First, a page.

Suicide continues to be a major public health issue for Montana and is among the leading causes of preventable death in the state. The legislature should continue to invest in suicide prevention, with a specific focus on American Indians, American Indian youth, and veterans. Suicide prevention efforts are critical to improving health outcomes, supporting the state economy, and most importantly, saving lives.
Suicide in Montana
For almost 40 years, Montana has had one of the highest suicide rates in the country. In 2016, the state’s growing suicide rate ranked first in the nation, at 29.2 (per 100,000 people), nearly double the national rate of 15.4. Reasons for the high and growing rates include access to lethal means (firearms), undiagnosed and untreated mental illness, and a societal stigma against depression. Groups at increased risk of suicide include American Indians and veterans.
American Indian males aged 10 to 24 have the highest suicide rate of any ethnic or racial group in the country.
Sources: Kauffman & Associates, Inc. and Montana Department of Public Health and Human Services
Nationally, whites have the highest rate of suicide, followed by American Indians. In Montana, this trend is reversed. Between 2012-2016, the American Indian suicide rate was 28.5 (per 100,000 people), compared to 23.1 for whites. The suicide rate is even higher among American Indian youth and young adults. In fact, death by suicide rates among American Indians peak during youth and young adulthood, unlike non-Indian populations, for whom rates peak in adulthood. American Indian males aged 10 to 24 have the highest suicide rate of any ethnic or racial group in the country.
Also noteworthy is that between January 2014-March 2016, 19 percent of American Indians who died by suicide were veterans. Veterans in Montana represent roughly one in ten residents, and between 2014-2015, their suicide rate was 65.7 (per 100,000 people), triple the national rate.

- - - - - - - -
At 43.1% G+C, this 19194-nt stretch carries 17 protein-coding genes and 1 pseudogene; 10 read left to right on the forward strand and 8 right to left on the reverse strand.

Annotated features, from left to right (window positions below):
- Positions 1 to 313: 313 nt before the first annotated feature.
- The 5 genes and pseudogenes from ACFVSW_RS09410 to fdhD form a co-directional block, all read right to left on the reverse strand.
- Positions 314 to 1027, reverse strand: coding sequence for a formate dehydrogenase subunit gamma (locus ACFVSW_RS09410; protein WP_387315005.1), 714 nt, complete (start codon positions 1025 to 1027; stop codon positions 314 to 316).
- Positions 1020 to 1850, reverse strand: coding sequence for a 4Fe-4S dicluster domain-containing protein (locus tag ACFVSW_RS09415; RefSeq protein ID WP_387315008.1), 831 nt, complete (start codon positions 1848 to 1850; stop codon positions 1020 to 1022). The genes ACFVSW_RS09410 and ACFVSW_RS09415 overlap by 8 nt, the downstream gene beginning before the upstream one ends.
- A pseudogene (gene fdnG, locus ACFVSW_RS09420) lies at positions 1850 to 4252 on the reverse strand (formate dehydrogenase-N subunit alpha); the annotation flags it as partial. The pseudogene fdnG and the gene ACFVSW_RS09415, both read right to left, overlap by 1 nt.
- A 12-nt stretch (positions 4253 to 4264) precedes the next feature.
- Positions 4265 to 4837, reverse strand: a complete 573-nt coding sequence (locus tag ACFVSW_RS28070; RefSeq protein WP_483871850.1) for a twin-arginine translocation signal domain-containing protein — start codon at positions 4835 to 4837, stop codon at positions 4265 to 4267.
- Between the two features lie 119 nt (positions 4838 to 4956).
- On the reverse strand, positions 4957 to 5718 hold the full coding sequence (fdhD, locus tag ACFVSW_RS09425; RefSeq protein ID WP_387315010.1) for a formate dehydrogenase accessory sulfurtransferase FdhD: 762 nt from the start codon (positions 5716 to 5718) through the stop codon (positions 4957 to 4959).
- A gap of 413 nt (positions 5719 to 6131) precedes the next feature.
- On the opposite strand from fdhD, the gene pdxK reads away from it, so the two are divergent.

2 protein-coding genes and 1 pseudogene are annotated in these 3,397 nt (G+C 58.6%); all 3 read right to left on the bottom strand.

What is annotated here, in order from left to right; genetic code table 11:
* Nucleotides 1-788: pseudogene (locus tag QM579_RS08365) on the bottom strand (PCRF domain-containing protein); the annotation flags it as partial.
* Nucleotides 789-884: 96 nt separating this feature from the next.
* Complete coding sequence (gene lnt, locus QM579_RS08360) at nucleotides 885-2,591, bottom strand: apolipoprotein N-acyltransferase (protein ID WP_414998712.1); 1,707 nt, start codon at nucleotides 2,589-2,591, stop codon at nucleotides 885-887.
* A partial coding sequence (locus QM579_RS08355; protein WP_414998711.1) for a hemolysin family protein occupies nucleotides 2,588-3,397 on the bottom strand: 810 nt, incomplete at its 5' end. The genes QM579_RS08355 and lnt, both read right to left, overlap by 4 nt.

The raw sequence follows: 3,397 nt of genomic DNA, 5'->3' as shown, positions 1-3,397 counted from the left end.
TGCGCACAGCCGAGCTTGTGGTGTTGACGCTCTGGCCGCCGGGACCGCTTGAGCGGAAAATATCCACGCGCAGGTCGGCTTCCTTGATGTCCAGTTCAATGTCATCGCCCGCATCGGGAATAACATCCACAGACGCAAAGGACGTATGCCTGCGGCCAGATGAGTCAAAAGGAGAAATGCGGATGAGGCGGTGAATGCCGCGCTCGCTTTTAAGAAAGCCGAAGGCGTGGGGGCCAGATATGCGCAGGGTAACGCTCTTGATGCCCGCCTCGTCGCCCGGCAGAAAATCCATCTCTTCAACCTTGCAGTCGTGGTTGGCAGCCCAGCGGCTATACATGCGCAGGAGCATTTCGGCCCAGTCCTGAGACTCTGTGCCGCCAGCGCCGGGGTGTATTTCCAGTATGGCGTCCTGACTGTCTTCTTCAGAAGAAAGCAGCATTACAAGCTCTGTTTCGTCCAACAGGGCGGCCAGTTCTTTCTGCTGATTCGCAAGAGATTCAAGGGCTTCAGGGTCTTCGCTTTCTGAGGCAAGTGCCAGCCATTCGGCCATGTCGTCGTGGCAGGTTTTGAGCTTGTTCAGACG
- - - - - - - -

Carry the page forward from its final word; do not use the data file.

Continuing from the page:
Table 1 provides a comparative breakdown of additional suicide statistics in Montana for the years 2007-2016. This data indicates that a focused investment on suicide prevention in Montana and Indian Country is needed to address this prolonged public health issue.
Table 1. Montana Suicide Rates (by race, gender, and age, per 100,000 people)
The Economic Costs of Suicide
In addition to the emotional toll on families, friends, loved ones, and attempt survivors, suicide impacts individuals’ and families’ finances, as well as the state’s economy. These costs include medical costs for individuals and families, lost income for families, and lost productivity for employers. In 2010, suicide cost Montana over $253 million in associated medical costs and work-lost costs, with the average cost for each suicide reaching over $1 million. Based on the 267 deaths by suicide in 2016, the total cost would have amounted to over $298 million for the state. For comparison, the 2019 biennium budget allocates just over $298 million to the Addictive and Mental Disorders Division of the Department of Public Health and Human Services, the division responsible for providing adult mental health services. Research finds that every $1 spent on interventions involving a psychologist and interventions that strengthen the connection between care providers saves $2.50 in suicide costs. Investing in suicide prevention efforts could yield significant savings for Montana and help families across the state.
Policy Recommendations for the Legislature
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